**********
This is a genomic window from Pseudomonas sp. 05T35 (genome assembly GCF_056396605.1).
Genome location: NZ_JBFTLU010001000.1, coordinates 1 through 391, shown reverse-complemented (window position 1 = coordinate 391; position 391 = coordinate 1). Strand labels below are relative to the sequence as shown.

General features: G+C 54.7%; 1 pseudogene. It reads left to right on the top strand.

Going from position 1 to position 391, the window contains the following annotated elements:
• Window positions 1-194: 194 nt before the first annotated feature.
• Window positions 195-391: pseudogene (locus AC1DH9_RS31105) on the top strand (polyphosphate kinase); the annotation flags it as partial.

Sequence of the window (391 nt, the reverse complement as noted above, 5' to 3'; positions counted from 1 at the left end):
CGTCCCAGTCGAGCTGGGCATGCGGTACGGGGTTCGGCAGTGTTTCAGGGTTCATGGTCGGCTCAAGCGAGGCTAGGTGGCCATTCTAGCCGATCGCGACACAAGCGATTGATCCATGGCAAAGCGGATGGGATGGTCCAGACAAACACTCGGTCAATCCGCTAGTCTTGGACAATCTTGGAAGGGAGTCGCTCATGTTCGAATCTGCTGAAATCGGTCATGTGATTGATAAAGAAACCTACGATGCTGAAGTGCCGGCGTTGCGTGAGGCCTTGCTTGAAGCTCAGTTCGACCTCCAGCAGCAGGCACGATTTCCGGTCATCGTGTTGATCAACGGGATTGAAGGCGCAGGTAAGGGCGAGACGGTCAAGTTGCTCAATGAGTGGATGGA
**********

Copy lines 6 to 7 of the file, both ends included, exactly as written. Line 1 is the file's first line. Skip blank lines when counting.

• Window positions 195-391: pseudogene (locus AC1DH9_RS31105) on the top strand (polyphosphate kinase); the annotation flags it as partial.

Sequence of the window (391 nt, the reverse complement as noted above, 5' to 3'; positions counted from 1 at the left end):